This year in training camp it was Mike Johnson and Sam Baker. Then in one game it was Joe Hawley and Lamar Holmes. Justin Blalock even missed last week and is a question mark for Sunday. The Falcons now have Gabe Carimi and Peter Konz as starters for the rest of the season.
But the problems do not end there. Jake Matthews is going to be a terrific player, but right now he’s struggling. The high ankle sprain he had in week one and caused him to miss the week two game in Cincinnati is still an issue.
Matthews got pushed around last week by veteran defensive end Jared Allen. Before that it was Jason Pierre-Paul of the Giants. This week Matthews will face Elvis Dumervil of the Ravens, who will be all after quarterback Matt Ryan.
The offensive line has just been this team’s Achilles’ Heel. But blame general manager Thomas Dimitroff. While there’s no doubt not many teams can survive two straight seasons of catastrophic injuries, Dimitroff has still has chances to improve the offensive line.
Let’s look back at what the Falcons could have done to help the offensive line in the last few drafts. Of course, the draft that everyone looks to is the 2011 draft, when the Falcons gave up a million draft picks to move up to get Julio Jones with the first round pick.
The Falcons gave up the second round selection in the Jones trade. That was pick number 59, which Cleveland used on North Carolina wide receiver Greg Little. Taken 11 picks later was Georgia defensive end Justin Houston, who is one of the best pass-rushers in the NFL with the Kansas City Chiefs. The next pick, at 71, was Dallas and they took Oklahoma running back DeMarco Murray, but of course the Falcons had Michael Turner doing well then.
The 2011 draft was not a strong offensive line draft, but the first round pick Atlanta gave up the next year could have gone to a man on the line of scrimmage. Atlanta’s pick was number 22 in the first round. Three offensive linemen were taken in the back end of the first round after Cleveland took Brandon Weeden with Atlanta’s old pick.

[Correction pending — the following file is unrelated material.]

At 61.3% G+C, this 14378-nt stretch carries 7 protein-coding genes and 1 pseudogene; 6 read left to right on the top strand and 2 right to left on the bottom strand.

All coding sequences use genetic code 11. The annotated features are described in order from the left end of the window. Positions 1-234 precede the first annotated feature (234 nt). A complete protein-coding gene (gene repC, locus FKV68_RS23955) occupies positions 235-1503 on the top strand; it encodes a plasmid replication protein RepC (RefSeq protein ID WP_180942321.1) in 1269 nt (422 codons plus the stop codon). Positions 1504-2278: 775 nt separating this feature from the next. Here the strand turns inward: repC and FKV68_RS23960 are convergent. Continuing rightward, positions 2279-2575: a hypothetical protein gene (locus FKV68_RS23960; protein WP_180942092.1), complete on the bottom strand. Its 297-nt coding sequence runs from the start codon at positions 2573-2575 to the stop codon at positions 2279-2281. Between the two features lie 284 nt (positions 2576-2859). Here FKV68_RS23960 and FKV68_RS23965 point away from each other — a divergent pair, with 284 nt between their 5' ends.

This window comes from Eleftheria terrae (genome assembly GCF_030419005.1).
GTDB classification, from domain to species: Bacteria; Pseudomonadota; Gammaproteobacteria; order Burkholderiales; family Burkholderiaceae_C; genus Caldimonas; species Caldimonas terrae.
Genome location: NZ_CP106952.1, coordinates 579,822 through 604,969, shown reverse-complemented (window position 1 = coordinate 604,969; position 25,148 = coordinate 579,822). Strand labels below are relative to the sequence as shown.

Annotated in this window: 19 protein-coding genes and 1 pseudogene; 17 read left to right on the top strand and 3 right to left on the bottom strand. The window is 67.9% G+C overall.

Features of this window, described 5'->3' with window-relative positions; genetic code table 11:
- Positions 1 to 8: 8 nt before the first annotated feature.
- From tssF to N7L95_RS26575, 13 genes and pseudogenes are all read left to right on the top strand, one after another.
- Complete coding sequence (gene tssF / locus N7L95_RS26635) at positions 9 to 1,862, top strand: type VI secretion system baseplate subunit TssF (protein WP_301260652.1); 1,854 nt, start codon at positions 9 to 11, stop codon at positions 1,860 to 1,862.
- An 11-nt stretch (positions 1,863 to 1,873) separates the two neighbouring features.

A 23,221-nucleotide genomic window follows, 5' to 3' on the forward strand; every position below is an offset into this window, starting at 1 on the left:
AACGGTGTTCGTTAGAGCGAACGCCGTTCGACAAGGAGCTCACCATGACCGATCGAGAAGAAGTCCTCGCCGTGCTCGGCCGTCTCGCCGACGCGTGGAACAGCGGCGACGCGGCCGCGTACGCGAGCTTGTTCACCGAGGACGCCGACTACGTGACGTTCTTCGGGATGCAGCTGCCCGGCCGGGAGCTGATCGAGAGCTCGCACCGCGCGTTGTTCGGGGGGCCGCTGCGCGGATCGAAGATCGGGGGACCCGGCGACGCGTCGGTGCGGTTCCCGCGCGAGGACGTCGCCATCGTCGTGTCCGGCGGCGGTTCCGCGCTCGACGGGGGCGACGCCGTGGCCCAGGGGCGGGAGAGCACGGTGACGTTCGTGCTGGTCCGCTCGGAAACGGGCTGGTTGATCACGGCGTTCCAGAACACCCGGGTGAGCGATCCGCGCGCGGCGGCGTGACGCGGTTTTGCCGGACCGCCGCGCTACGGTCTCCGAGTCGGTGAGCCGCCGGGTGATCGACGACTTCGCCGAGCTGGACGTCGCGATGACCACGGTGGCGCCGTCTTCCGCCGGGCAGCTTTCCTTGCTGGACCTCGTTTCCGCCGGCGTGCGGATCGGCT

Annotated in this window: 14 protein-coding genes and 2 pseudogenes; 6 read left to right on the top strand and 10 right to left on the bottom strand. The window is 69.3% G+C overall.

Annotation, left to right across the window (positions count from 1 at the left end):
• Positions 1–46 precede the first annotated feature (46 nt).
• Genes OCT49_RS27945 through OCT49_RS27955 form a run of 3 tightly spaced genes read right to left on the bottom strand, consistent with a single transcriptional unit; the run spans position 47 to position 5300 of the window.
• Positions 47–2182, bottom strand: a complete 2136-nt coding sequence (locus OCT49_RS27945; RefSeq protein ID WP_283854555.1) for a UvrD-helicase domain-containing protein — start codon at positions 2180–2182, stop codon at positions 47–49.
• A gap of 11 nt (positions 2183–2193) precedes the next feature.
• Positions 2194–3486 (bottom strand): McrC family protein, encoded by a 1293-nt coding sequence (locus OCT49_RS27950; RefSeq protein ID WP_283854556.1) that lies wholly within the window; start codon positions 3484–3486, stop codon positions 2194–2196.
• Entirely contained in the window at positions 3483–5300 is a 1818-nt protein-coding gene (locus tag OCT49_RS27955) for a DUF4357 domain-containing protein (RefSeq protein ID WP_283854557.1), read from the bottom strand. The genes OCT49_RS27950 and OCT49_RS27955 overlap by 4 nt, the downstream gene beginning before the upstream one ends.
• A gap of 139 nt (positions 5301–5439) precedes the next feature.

Of course, the problem for Atlanta came when they took two straight offensive linemen in the second and third rounds in 2012. Konz went in round two and Holmes was selected in round three. They were just bad picks.
A year later in the second round the Falcons took their second straight cornerback, Robert Alford from Southeastern Louisiana, with the 60th pick in the draft. There were six offensive linemen on the board that could now be starters that were taken through the third round: Larry Warford (65th by Detroit), Brian Winters (72nd by New York Jets), Terron Armstead (75th by New Orleans), Dallas Thomas (77th by Miami), Hugh Thornton (86th by Indianapolis), Brennan Williams (89th by Houston).
Of course, the Falcons took Matthews with the sixth pick in the 2014 draft. Ra’Shede Hageman was selected in the second round. Atlanta could have taken Cyrus Kouandjio. Safety Dez Southward was the third round pick. USC Center Marcus Martin was taken two picks later by the 49ers.
So Dimitroff swung and missed on the two offensive linemen taken in the 2012 draft and he’s simply looked at other positions as higher priorities in the last two years, with the exception of the Matthews pick.
When you look at the offensive line perhaps having the best season in the NFL, you look at the Dallas Cowboys. And their improvement from a team that had three straight 8-8 seasons to a team starting out at 5-1can be traced to the work getting the offensive line in place.
The Cowboys took left tackle Tyron Smith with their first pick in the 2011 draft, the ninth pick overall. Then a year later they took center Travis Frederick from Wisconsin with the 31st pick at the end of the first round. This past May, instead of drafting Johnny Manziel, the Cowboys rounded out their offensive line with the selection of Zach Martin from Notre Dame with the 16th pick in the first round. So those three first round picks taken in the last three of the last four drafts have become the centerpiece of the best offensive line in the NFL.
Dallas has the best running attack in the NFL, averaging 160.3 yards on the ground per game. The offensive line allowed seven sacks in the first two games and one in each of the last three games. That’s 10 total, which happens to be the same amount the Falcons have allowed in their six games.
But the work Tony Romo is doing shows how well the line is playing, regardless of how many sacks have been allowed. Romo is having a great season so far, and he’s also another reason the Cowboys are off to a strong start.
Cincinnati is also protecting Andy Dalton. The Bengals offensive line has allowed just two sacks in the first five games of the season. They are 3-1-1 after the tie with Carolina last week. Andre Smith (2009) and Kevin Zeitler (2012) are two former first round picks, while the Bengals did well with two fourth round picks: Clint Boling in 2011 and Russell Bodine this past May.
It might be too late to matter now. Dimitroff hasn’t even made any move to try and improve the line after Hawley and Holmes were lost for the season. Can the Falcons rebound from the 2-4 start and make a run with the type of line of scrimmage they have on offense?
It’s doubtful, and you can blame it all on the front office’s lack of attention to the offensive line. It could be the main reason the Falcons are headed to another losing season, unless something changes quickly to stop the bleeding.
Listen to “The Bill Shanks Show” from 3-6 p.m. weekdays on WPLA Fox Sports 1670 AM in Macon and online at http://www.foxsports1670.com/. Follow Bill at twitter.com/BillShanks and e-mail him at firstname.lastname@example.org.